i think it might have been a little more elegant if we were supposed to somehow use the letters missing from the ends of the languages—this is a tiny thing, perhaps, but maybe the clue for ang LEE could have been rewritten to start with E, for example, as a nod to the E missing from the end of CHINESE. i dunno. but it is a little nitpicky to focus on what the meta isn’t rather than what it is, and what it is is pretty nice.

that’s all i’ve got this week. what’d you all think?

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16 Responses to MGWCC #665

  1. - kip - says:

    oh wow – totally missed that second step. I got to the EIHKN and, realizing that didn’t anagram anywhere, noticed that of those five languages, Latin is the odd man out — as it is no longer spoken. Thought that was where the “stop” of “Stop Talking!” was nudging us and entered LATIN.

    Congrats to all who made that final click. I guess I only got to the week 2 of the week 2.5!!!

  2. Mutman says:

    Defeated. Again, no help for me from the title.

    At first I thought it meant ‘SHHH’ sounding. Saw the CH in Ice machines was promising, then that went nowhere.

    Then I thought of SHUT UP. And when I saw 1A – SPEAK and 20A PASS, I thought we were heading towards phrases ending in ___ UP.

    Alas, that went nowhere, and then I GAVE UP.

  3. JG says:

    Least helpful title in a minute

  4. Wayne says:

    An apt but inappropriate title for this puzzle would have been “Tower of Babe”.

  5. Jim S says:

    Wait, seriously? What is Somalia fairly commonly known for? PIRATES! “SOMAL” was missing the “I”, and immediately above it was “IRATE” – “pirate” without the “p”. And that had NOTHING to do with the meta? That was a rabbit hole I couldn’t abandon. Above “POLISh” was “TATAr”, above “LATIn” was “OVID” (no missing letter, but not for a lack of trying). All coincidence? Wow, brutal. I don’t typically get anything beyond week 2 anyway, but seeing all of that had me laser-focused on nothing else.

    • Jim S says:

      Apologies for my wording there, by the way… “brutal” wasn’t intended as a knock or a slight to the puzzle, more along the lines of “tough break” for my tunnel vision.

  6. sharkicicles says:

    Noticed DIANA, SADE, and ANGELA were lurking, but it was HINDI and the title that got me to the end. (I interpreted “stop” as the end of each theme.) I’d call this maybe a 2.5, as I don’t get many week 4s.

    • Susie says:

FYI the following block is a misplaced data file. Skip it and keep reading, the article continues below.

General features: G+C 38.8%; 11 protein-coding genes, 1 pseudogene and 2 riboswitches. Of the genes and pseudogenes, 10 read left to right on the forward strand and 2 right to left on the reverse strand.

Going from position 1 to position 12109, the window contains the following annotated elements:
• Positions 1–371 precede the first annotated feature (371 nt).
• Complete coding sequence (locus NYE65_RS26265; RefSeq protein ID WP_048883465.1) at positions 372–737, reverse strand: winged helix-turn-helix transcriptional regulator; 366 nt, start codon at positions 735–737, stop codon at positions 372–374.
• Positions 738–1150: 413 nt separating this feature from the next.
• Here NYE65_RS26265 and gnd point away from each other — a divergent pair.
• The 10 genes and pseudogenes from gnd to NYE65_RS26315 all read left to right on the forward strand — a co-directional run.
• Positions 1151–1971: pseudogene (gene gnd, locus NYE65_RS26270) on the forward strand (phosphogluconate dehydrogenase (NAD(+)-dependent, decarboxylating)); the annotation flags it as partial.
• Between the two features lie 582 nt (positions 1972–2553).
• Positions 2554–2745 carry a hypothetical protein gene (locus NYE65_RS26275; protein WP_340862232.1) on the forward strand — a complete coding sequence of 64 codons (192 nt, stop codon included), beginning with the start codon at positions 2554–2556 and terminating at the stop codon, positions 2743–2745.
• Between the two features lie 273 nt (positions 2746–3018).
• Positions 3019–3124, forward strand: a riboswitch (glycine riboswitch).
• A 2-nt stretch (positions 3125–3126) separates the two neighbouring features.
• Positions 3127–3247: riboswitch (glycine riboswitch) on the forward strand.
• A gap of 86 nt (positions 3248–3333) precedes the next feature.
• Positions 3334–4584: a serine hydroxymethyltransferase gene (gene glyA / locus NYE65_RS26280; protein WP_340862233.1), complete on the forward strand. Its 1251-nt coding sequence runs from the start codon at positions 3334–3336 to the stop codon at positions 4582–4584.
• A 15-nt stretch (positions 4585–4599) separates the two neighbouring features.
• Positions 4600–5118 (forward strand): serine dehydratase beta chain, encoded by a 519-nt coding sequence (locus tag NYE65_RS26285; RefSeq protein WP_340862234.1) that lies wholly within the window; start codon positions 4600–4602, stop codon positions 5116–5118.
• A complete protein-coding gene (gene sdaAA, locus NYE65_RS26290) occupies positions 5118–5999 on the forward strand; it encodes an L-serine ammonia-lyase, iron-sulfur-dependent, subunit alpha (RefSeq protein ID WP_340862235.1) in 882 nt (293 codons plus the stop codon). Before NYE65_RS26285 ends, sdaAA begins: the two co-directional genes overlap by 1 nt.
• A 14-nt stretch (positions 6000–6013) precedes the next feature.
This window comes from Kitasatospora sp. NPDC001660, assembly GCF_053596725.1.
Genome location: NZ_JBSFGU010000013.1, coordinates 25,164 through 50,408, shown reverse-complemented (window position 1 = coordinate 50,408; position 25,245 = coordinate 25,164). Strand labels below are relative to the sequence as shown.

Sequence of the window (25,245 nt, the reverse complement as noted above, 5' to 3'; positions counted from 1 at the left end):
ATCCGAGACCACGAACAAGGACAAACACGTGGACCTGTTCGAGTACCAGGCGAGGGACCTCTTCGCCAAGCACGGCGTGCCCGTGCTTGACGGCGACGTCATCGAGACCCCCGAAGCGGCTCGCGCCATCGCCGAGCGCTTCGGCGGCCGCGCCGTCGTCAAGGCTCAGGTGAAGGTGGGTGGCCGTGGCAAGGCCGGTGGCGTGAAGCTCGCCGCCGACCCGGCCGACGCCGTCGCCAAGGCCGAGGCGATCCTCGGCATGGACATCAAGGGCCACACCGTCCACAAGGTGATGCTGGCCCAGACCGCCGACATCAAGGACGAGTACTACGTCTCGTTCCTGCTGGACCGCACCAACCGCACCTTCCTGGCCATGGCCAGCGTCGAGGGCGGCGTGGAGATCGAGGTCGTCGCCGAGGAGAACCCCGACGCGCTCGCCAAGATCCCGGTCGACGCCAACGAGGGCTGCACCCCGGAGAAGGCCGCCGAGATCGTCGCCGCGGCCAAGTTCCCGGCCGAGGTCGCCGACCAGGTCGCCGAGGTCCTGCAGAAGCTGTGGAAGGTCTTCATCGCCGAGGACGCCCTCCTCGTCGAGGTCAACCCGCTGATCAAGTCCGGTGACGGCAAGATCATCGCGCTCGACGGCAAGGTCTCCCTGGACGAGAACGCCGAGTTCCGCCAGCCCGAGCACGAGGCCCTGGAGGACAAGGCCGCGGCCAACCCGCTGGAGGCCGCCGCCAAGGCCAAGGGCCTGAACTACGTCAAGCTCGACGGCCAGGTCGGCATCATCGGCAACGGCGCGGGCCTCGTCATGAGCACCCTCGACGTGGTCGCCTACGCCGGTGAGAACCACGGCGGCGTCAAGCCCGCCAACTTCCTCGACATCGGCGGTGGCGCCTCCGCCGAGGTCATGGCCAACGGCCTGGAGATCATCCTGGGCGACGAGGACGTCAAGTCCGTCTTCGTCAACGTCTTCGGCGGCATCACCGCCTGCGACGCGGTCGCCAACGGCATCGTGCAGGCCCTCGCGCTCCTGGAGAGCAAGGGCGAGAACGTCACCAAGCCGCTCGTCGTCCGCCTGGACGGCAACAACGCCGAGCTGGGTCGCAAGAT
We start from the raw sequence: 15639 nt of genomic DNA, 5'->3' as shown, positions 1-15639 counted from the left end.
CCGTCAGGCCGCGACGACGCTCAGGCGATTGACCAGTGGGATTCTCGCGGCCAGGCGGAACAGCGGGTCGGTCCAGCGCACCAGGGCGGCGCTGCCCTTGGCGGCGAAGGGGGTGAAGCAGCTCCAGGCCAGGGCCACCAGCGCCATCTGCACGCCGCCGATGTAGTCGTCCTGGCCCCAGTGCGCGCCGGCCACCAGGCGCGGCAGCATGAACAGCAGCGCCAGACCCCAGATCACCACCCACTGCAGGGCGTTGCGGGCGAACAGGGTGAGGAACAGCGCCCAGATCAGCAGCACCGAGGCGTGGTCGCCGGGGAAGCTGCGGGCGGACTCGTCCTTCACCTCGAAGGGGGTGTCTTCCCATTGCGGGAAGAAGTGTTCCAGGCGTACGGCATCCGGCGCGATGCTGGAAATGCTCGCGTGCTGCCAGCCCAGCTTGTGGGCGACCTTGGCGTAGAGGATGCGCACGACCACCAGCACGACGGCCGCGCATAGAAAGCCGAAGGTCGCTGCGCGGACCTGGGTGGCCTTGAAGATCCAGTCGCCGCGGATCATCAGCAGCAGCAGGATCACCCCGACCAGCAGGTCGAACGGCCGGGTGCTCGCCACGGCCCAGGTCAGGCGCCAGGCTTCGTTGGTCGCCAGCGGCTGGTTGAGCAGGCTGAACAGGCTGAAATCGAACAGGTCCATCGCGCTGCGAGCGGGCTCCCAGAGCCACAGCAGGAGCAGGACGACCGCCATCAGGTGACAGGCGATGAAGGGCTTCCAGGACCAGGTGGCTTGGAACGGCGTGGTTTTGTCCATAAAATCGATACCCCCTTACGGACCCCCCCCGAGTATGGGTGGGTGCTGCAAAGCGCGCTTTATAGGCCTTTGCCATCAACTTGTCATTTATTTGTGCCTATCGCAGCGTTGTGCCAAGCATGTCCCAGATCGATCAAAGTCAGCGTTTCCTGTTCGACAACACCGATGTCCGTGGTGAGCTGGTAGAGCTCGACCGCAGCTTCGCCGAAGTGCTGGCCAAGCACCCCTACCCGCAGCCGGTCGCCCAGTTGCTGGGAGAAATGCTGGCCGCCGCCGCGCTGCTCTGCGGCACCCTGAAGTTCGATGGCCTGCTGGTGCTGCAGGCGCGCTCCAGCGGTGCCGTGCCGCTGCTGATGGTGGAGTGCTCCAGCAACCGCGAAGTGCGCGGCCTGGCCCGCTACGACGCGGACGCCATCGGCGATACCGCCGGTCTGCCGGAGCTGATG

I was hung up on the ladies’ names for quite a while, but managed to pull myself out of that trap and move on.

  7. WeThotUWasAToad says:

    How does title “Stop Talking!” relate to solution “LINGO”?

    • PJ says:

      How does it suggest some key words may be cut short one letter? I guess there’s a phrase or something that I’m not recalling.

    • Susie says:

      My translation was that the languages were cut off at the end.

    • joon says:

      the title does not relate directly to the answer word in this case, but it does hint at the mechanism. stop can mean cut short, and talking is related to language. it’s definitely more of an oblique hint than an outright instruction, of course, but it is there.

  8. C. Y. Hollander says:

    There seemed to be an unusually high variety of foreign languages represented in this grid by entries of five letters (like the solution we were looking for), including French, German, Spanish and Italian (all present in bottom right), as well as Arabic and Latin, even without counting the marginal ones like NEGRI (“black” in Romanian, and perhaps other Romantic languages as well). Coincidental or not, that’s what me got me thinking about foreign languages, which turned out to be the key to this meta.

  9. Garrett says:

    “Stop Talking” is what made me focus on the ends of the themers. However, before I got to that level of focus, I casually noticed Ang in vegANGelati. Because LEE was elsewhere in the grid, that seemed hugely important.

    When that didn’t go anywhere, I looked for incomplete words in the themers. Number one on that list is icemaCHINES. With Ang Lee fresh on my mind I had step one and step two in one fell swoop.

    I was mildly surprised that Pola Negri was from Poland.